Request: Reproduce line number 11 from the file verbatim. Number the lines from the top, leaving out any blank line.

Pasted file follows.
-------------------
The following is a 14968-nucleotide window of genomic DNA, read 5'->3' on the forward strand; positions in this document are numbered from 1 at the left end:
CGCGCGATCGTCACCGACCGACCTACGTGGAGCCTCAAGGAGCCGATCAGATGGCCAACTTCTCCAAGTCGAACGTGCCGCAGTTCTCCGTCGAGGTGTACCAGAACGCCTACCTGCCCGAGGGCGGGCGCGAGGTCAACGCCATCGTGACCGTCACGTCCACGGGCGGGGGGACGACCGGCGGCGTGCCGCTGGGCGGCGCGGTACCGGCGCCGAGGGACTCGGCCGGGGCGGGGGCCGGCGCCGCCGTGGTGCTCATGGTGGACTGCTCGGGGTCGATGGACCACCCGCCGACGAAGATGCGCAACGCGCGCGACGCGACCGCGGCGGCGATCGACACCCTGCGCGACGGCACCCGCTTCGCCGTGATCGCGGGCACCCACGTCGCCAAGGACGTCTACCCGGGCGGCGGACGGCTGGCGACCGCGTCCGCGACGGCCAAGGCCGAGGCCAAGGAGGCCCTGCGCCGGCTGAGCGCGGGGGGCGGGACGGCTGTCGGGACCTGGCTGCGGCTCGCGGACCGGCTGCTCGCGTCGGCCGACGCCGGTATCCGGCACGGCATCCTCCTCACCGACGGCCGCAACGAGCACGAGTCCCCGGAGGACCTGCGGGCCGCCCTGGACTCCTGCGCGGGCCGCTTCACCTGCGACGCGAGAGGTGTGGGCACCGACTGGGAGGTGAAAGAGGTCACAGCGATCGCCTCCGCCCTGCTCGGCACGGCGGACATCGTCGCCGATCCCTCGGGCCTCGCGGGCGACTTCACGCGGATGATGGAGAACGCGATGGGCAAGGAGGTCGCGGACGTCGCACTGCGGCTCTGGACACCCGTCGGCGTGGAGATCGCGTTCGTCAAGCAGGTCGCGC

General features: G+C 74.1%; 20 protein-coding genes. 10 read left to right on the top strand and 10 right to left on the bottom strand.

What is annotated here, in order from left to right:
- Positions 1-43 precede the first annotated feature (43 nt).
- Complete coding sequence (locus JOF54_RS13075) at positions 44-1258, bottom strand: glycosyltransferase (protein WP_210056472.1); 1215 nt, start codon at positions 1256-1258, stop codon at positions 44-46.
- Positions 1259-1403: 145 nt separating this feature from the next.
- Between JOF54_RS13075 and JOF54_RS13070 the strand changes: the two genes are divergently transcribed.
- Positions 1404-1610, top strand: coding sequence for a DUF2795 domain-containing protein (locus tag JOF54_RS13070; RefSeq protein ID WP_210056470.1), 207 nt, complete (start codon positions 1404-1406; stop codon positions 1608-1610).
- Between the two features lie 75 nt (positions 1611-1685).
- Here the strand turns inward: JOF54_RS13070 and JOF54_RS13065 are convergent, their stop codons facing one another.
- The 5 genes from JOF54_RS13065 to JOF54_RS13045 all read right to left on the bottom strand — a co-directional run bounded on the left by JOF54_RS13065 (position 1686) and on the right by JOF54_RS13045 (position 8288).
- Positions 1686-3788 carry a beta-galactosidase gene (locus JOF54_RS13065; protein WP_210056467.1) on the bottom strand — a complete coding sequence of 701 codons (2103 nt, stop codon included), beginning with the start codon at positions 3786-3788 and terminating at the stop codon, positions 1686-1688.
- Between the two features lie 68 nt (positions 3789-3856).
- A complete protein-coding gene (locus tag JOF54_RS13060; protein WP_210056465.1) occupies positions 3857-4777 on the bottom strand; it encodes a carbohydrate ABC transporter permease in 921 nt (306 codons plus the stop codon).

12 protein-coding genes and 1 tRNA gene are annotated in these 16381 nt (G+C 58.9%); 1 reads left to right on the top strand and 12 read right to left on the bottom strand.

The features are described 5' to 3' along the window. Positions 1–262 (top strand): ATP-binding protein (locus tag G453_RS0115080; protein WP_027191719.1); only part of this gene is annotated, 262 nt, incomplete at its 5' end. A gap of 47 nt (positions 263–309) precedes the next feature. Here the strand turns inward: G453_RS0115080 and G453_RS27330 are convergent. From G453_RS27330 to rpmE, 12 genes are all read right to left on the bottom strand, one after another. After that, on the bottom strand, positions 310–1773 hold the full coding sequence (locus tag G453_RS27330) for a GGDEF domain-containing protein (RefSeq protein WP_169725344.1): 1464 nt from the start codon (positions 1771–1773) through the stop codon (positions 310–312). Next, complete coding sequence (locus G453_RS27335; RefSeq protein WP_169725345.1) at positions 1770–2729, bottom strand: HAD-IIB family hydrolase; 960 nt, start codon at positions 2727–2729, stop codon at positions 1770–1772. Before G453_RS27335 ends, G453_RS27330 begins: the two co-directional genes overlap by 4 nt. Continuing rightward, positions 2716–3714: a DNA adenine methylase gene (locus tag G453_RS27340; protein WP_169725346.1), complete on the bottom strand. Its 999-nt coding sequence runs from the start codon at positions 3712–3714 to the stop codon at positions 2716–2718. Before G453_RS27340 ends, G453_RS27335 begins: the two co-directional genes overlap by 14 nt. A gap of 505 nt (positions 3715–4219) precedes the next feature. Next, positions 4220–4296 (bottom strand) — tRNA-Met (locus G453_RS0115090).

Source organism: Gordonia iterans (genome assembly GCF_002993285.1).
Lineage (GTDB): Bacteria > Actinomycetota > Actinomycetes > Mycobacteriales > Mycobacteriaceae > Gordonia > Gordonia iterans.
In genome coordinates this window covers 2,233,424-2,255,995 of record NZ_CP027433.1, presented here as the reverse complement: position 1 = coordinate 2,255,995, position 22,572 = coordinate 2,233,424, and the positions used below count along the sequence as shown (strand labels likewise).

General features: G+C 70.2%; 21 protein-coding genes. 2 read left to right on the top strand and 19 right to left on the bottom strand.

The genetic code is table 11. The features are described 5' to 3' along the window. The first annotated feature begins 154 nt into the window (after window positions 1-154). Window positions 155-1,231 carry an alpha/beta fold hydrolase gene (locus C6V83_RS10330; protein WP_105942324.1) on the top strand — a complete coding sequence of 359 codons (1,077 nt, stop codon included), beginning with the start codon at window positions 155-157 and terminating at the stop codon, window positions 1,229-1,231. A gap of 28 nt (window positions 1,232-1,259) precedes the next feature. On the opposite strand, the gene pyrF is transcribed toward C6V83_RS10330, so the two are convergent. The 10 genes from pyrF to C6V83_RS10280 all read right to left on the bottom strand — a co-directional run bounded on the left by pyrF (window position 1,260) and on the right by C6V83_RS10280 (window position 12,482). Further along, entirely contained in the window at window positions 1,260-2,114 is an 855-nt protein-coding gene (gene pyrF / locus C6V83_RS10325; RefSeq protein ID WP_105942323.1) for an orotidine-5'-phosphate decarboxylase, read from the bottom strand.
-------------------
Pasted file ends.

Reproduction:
- Here the strand turns inward: JOF54_RS13070 and JOF54_RS13065 are convergent, their stop codons facing one another.